Football is (sadly) over which means it is only a matter of days before pitchers and catchers report to spring training. Outfielders, too, who are entering their final chance with the same team.
Pressing on sans football, it’s time to turn some focus on to the local professional baseball team, and the state of national disaster that was the franchise formerly known as The Texas Rangers.
Before pressing on, a word of warning: When reading sports writing, tuck in the back of your mind the reality that the author may not be rooting for the outcome of the event, but they are supporting a particular story line, or a prediction. It is the desire to be right, or to see a “sellable” story line flourish and continue. Or, again, it’s the desire to be right.
In this case, it’s Mitch Moreland.
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I was (am) convinced he can be a productive major league hitter for the Texas Rangers, or another team. There is a good big league hitter in there. Ever since he hit a home run in Game 3 of the World Series at the Ballpark against the San Francisco Giants in 2010, I was sold he had the tools and the hitting mechanics to do it.
The Rangers have patiently given him multiple opportunities since then, and he has become a maddening player for fans and team execs. He is one of those guys whom the current regime label a “Nolan Guy”; be sure if Moreland ever comes around, this current regime will only too gladly take credit for sticking with him. Because this team has no reliable proven option at the corner outfield spot opposite Shin Soo Choo, Moreland is going to get one more look.
To the disappointment of a great many, Mitch will be reporting to spring training for what surely has to be his final shot to actually do something with the club. He had ankle reconstruction in June of 2014, which ended his season after 52 games. He said two weeks ago the ankle had been bothering him for years, and he will be fine on Day 1 of spring training.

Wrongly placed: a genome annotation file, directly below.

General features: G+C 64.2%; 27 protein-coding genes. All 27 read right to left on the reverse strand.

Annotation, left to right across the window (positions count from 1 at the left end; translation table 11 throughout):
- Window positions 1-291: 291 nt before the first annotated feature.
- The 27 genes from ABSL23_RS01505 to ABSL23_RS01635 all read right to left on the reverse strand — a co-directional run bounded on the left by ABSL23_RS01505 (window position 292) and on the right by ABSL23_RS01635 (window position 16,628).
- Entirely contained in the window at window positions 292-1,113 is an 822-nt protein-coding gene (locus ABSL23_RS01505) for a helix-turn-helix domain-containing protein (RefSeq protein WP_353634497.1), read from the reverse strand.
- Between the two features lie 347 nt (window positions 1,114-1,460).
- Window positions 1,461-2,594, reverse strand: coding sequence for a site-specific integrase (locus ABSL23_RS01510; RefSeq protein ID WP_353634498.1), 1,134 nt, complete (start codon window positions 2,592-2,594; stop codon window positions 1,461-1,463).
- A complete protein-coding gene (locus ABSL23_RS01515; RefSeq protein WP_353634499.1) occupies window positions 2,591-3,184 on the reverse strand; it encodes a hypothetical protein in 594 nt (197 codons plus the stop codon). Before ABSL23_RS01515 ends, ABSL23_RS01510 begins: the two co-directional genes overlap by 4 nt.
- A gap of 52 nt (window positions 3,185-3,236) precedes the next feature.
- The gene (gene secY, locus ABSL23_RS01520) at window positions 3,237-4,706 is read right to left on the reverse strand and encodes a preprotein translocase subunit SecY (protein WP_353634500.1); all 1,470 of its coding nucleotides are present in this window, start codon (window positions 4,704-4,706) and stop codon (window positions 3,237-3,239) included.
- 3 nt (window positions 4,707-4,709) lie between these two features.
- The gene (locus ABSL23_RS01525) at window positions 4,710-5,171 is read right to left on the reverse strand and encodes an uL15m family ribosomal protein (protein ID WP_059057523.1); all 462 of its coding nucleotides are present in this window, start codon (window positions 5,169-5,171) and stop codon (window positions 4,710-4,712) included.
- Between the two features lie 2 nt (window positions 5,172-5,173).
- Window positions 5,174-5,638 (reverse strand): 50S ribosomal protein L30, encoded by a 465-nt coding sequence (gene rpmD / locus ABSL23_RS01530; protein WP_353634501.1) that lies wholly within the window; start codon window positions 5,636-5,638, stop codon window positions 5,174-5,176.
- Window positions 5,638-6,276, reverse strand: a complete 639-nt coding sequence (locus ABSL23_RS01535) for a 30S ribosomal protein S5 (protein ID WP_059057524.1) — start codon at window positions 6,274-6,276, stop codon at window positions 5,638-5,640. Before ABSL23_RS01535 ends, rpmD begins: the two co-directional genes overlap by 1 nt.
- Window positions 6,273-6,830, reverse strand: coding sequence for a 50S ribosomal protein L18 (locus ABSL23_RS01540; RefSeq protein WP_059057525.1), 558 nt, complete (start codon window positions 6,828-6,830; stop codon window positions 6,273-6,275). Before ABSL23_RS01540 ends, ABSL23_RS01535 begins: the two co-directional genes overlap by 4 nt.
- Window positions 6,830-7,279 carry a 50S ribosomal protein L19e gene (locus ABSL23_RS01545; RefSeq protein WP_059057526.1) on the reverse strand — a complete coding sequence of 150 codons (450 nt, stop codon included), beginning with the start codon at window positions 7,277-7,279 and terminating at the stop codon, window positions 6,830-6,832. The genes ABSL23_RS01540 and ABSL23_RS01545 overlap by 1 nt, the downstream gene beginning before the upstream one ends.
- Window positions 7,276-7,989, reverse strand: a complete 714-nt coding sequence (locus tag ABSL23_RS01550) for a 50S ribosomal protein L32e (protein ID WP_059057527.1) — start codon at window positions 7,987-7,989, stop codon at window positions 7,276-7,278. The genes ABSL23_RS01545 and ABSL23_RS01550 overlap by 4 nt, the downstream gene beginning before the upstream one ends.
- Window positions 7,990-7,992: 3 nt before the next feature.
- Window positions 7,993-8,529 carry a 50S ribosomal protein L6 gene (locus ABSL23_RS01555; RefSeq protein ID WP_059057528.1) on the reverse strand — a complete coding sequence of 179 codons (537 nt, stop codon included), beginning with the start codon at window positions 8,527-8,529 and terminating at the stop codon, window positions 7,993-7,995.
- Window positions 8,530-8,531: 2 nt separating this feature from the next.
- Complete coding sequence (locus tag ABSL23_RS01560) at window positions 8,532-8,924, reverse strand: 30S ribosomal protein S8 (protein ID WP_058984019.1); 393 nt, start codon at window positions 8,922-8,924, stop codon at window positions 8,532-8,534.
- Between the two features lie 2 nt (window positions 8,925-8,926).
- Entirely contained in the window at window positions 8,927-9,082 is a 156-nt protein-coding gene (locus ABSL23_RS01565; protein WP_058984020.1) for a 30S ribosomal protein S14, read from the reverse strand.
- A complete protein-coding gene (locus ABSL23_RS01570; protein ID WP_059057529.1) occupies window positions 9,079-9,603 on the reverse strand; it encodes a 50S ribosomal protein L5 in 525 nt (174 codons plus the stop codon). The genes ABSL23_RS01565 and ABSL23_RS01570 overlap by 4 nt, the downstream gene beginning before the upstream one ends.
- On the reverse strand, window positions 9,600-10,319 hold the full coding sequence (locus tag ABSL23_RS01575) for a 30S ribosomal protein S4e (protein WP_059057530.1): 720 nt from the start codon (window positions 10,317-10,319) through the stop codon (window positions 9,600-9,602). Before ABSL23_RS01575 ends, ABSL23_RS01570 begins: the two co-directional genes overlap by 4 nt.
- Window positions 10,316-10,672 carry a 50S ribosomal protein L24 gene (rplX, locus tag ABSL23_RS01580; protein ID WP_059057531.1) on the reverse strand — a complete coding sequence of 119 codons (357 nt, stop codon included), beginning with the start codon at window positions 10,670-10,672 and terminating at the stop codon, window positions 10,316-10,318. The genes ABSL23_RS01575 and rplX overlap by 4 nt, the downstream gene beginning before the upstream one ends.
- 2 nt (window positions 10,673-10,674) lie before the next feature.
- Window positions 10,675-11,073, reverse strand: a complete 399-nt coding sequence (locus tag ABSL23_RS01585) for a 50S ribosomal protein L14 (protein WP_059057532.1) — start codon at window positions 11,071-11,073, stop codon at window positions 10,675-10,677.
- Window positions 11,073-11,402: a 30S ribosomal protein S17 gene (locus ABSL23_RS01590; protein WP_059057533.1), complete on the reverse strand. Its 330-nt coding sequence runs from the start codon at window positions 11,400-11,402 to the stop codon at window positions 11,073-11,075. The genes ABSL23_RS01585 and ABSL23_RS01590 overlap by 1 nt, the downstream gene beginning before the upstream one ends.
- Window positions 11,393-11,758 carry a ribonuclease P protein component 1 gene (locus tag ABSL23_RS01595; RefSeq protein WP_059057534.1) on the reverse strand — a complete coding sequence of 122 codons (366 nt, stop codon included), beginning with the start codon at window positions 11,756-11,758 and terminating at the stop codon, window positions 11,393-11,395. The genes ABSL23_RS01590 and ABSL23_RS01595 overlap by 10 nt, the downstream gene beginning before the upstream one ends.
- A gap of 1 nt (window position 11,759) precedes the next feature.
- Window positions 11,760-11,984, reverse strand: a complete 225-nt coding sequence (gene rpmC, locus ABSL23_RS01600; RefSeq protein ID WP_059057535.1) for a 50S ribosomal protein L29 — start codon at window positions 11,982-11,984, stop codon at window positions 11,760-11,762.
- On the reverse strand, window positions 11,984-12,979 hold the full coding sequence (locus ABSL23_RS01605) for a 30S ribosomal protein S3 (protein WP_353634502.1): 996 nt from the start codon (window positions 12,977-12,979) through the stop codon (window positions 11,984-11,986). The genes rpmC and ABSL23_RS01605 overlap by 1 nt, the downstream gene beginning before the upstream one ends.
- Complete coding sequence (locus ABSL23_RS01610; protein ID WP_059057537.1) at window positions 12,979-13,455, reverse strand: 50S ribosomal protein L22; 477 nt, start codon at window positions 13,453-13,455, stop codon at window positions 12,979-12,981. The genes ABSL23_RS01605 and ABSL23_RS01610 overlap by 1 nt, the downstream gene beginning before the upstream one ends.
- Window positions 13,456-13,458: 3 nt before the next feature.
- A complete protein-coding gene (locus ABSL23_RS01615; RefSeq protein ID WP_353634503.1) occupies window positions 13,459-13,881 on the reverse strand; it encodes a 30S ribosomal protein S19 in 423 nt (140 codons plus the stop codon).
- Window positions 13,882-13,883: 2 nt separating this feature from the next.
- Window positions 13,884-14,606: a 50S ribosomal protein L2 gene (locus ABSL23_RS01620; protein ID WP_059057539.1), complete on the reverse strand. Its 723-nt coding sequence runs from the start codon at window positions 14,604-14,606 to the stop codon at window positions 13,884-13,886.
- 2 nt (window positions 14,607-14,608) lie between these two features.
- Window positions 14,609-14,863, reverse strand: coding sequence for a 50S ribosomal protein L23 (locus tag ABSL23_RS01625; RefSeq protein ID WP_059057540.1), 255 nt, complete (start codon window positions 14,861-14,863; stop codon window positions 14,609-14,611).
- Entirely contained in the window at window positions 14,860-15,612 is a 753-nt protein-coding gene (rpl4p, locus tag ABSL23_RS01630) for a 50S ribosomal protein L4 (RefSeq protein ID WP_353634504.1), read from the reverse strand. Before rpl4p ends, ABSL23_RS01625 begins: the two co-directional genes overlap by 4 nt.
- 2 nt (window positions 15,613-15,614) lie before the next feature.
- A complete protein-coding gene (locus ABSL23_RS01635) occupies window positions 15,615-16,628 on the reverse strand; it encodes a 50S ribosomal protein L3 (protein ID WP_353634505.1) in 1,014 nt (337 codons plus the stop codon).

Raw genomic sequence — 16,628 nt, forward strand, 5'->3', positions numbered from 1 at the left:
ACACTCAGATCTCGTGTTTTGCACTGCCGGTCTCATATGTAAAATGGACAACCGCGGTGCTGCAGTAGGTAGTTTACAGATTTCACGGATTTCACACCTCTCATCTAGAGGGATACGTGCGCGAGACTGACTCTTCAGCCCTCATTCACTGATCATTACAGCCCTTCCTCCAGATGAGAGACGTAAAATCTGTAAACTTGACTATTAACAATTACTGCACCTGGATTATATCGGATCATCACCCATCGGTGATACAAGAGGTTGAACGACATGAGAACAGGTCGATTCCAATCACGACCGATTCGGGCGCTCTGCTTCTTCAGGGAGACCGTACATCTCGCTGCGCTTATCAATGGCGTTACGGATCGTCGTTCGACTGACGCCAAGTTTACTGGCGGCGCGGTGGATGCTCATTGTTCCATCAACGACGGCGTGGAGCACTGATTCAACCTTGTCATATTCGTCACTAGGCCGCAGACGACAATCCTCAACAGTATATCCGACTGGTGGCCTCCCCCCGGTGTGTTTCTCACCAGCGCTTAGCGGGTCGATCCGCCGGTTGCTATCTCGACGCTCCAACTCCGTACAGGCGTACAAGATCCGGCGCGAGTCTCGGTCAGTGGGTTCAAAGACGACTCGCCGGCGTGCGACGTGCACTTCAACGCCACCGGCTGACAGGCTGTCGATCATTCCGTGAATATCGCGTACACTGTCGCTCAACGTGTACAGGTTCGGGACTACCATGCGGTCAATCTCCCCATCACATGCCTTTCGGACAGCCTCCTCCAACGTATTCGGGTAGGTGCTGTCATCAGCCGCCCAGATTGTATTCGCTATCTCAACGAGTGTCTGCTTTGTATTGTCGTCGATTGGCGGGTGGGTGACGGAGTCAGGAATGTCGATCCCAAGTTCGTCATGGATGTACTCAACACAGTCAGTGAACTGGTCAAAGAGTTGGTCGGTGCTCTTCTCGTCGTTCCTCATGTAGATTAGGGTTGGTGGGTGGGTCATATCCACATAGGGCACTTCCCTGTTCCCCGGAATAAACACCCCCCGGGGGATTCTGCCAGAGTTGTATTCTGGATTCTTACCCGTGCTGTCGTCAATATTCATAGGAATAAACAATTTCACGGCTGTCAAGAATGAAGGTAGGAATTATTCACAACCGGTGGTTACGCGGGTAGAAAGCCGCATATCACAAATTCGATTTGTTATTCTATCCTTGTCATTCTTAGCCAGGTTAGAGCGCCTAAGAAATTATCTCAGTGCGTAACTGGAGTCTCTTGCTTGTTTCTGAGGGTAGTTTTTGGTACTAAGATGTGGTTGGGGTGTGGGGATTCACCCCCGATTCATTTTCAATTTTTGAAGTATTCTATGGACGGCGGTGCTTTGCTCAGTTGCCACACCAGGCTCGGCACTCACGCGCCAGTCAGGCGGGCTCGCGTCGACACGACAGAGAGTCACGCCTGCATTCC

“It feels good. It feels good,” he said. “It affects every part of your game. It’s good to feel like I have my legs back under me.”
Ohhhh ... so it was the ankle that was the reason he was never a consistent hitter. Yeah - I don’t believe that either. But if the player believes it, and the productivity soars, who cares?
I asked Moreland if he felt that this was going to be his last shot to make this club
“I don’t know, man. I just try to get ready to play every day,” he said. “That doesn’t really change who I am or what I do.”
In 1,565 career at bats, Moreland is batting .252 with 65 home runs with 209 RBI. Not terrible. He will have stretches of dominance, and stretches of stink.
By comparison, Chris Davis was far less productive in his time with the Rangers before they gave up on him and shipped him to Baltimore. Davis had 882 at bats with the Rangers and was batting .248 with 42 home runs and 124 RBI when the Rangers dealt him.
Moreland is 29, and he has been in the bigs for five seasons. He has had time, and he has chances, and for the time being he is out of neither with the Rangers. But this is his last shot. For the sake of the club, and my own prediction, it would be nice if he - to use a baseball term - “finds it” right about now.
Mac Engel, 817-390-7760